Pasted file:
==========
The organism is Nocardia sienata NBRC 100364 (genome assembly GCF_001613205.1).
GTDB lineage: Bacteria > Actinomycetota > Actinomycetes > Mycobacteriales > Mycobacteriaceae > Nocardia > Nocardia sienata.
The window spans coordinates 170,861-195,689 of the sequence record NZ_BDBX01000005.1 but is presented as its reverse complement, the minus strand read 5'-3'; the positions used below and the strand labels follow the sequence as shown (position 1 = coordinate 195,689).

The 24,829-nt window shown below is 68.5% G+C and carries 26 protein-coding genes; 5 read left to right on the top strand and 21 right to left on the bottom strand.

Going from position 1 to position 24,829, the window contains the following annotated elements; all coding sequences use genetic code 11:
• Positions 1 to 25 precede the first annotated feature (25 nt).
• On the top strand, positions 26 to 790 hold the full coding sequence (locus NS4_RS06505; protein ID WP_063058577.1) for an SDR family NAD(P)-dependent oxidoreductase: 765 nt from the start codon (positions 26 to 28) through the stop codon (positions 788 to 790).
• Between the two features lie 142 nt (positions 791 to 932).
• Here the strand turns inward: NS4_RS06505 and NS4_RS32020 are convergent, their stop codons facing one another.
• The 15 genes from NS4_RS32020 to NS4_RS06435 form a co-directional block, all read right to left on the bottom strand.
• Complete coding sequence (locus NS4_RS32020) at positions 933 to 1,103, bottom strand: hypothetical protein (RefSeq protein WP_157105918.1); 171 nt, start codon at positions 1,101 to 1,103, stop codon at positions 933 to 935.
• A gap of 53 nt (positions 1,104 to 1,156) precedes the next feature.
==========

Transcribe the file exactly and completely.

The organism is Nocardia sienata NBRC 100364 (genome assembly GCF_001613205.1).
GTDB lineage: Bacteria > Actinomycetota > Actinomycetes > Mycobacteriales > Mycobacteriaceae > Nocardia > Nocardia sienata.
The window spans coordinates 170,861-195,689 of the sequence record NZ_BDBX01000005.1 but is presented as its reverse complement, the minus strand read 5'-3'; the positions used below and the strand labels follow the sequence as shown (position 1 = coordinate 195,689).

The 24,829-nt window shown below is 68.5% G+C and carries 26 protein-coding genes; 5 read left to right on the top strand and 21 right to left on the bottom strand.

Going from position 1 to position 24,829, the window contains the following annotated elements; all coding sequences use genetic code 11:
• Positions 1 to 25 precede the first annotated feature (25 nt).
• On the top strand, positions 26 to 790 hold the full coding sequence (locus NS4_RS06505; protein ID WP_063058577.1) for an SDR family NAD(P)-dependent oxidoreductase: 765 nt from the start codon (positions 26 to 28) through the stop codon (positions 788 to 790).
• Between the two features lie 142 nt (positions 791 to 932).
• Here the strand turns inward: NS4_RS06505 and NS4_RS32020 are convergent, their stop codons facing one another.
• The 15 genes from NS4_RS32020 to NS4_RS06435 form a co-directional block, all read right to left on the bottom strand.
• Complete coding sequence (locus NS4_RS32020) at positions 933 to 1,103, bottom strand: hypothetical protein (RefSeq protein WP_157105918.1); 171 nt, start codon at positions 1,101 to 1,103, stop codon at positions 933 to 935.
• A gap of 53 nt (positions 1,104 to 1,156) precedes the next feature.